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Google dashboard lets people decide what happens to their online data

Last week, Texas readers may recall that we discussed how important it is to make digital assets a part of the estate planning process. People often consider what will happen to their homes and large sums of money. However, it is also a good idea to consider what should happen to digital assets.

Google is trying to make the estate planning process easier for people by creating the Inactive Account Manager. The new dashboard allows people to determine what should happen to the data that is stored on various Google platforms after they die.

"We hope that this new feature will enable you to plan your digital afterlife-in a way that protects your privacy and security - and make life easier for your loved ones after you're gone," a Google product manager said.

The Inactive Account Manager lets people decide whether or not their data should be passed on to family or friends or deleted entirely after periods of inactivity. People can choose to have their data distributed or destroyed after anywhere from three months to a year of inactivity.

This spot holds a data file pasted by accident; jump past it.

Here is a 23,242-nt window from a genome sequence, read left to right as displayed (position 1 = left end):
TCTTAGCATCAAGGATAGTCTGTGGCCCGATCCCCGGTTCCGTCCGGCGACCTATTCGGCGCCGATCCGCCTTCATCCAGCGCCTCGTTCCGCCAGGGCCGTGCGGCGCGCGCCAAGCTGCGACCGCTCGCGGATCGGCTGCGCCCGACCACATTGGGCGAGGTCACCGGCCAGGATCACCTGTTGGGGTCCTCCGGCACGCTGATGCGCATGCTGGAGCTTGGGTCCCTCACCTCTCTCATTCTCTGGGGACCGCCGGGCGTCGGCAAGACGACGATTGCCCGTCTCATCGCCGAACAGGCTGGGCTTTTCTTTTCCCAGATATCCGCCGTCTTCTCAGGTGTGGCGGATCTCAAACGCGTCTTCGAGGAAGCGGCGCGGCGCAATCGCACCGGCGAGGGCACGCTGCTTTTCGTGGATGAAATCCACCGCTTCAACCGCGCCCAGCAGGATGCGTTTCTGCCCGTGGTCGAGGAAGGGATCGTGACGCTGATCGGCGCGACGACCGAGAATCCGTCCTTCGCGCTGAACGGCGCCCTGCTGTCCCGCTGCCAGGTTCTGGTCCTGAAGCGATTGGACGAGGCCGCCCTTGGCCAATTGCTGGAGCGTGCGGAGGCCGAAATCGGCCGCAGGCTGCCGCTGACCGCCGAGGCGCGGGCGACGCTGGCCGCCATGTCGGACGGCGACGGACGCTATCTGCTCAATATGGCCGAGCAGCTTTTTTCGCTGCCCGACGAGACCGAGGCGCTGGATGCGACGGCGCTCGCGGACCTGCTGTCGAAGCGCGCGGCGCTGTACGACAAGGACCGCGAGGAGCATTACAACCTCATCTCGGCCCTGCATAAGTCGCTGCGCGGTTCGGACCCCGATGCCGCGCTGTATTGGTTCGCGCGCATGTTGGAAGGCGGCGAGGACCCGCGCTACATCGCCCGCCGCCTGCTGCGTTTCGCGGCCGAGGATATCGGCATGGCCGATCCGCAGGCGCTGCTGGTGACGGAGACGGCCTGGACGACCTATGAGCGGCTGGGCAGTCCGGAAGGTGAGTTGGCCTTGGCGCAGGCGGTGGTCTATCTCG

Most Texas residents and others elsewhere don't want to think about their death. While it can feel strange to make plans for your own death, it can be highly beneficial for surviving family members.

As we mentioned last week, a lot of our personal information lives online. It is no surprise that a company like Google would begin helping people with estate planning for their digital assets. Only time will tell if other companies will follow in their footsteps.

Source: The Wall Street Journal, "Google Lets Users Plan 'Digital Afterlife' By Naming Heirs," Geoffrey A. Fowler, April 11, 2013

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